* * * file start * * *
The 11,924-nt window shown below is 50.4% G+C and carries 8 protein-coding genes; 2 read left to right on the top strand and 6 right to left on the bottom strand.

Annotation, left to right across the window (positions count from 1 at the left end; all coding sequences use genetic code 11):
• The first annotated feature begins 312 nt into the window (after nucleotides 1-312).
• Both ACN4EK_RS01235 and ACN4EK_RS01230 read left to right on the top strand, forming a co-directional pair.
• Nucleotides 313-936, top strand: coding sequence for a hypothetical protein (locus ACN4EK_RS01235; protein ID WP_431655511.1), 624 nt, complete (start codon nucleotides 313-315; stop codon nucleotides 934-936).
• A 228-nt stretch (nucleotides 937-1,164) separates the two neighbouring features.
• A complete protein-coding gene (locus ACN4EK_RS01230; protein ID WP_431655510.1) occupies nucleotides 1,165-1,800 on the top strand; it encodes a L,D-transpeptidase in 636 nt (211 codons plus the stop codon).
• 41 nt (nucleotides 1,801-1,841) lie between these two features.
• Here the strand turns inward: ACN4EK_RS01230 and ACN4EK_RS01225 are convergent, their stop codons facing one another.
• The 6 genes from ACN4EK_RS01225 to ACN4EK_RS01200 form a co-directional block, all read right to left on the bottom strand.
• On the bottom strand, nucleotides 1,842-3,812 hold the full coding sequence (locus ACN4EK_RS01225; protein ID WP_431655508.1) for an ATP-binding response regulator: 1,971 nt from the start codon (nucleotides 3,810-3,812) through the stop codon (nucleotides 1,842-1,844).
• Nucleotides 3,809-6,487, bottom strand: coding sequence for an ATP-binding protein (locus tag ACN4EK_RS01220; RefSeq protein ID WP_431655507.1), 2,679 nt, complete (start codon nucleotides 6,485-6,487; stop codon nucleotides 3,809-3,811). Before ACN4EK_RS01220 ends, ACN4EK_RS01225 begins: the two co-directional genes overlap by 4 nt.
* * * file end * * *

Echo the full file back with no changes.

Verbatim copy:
The 11,924-nt window shown below is 50.4% G+C and carries 8 protein-coding genes; 2 read left to right on the top strand and 6 right to left on the bottom strand.

Annotation, left to right across the window (positions count from 1 at the left end; all coding sequences use genetic code 11):
• The first annotated feature begins 312 nt into the window (after nucleotides 1-312).
• Both ACN4EK_RS01235 and ACN4EK_RS01230 read left to right on the top strand, forming a co-directional pair.
• Nucleotides 313-936, top strand: coding sequence for a hypothetical protein (locus ACN4EK_RS01235; protein ID WP_431655511.1), 624 nt, complete (start codon nucleotides 313-315; stop codon nucleotides 934-936).
• A 228-nt stretch (nucleotides 937-1,164) separates the two neighbouring features.
• A complete protein-coding gene (locus ACN4EK_RS01230; protein ID WP_431655510.1) occupies nucleotides 1,165-1,800 on the top strand; it encodes a L,D-transpeptidase in 636 nt (211 codons plus the stop codon).
• 41 nt (nucleotides 1,801-1,841) lie between these two features.
• Here the strand turns inward: ACN4EK_RS01230 and ACN4EK_RS01225 are convergent, their stop codons facing one another.
• The 6 genes from ACN4EK_RS01225 to ACN4EK_RS01200 form a co-directional block, all read right to left on the bottom strand.
• On the bottom strand, nucleotides 1,842-3,812 hold the full coding sequence (locus ACN4EK_RS01225; protein ID WP_431655508.1) for an ATP-binding response regulator: 1,971 nt from the start codon (nucleotides 3,810-3,812) through the stop codon (nucleotides 1,842-1,844).
• Nucleotides 3,809-6,487, bottom strand: coding sequence for an ATP-binding protein (locus tag ACN4EK_RS01220; RefSeq protein ID WP_431655507.1), 2,679 nt, complete (start codon nucleotides 6,485-6,487; stop codon nucleotides 3,809-3,811). Before ACN4EK_RS01220 ends, ACN4EK_RS01225 begins: the two co-directional genes overlap by 4 nt.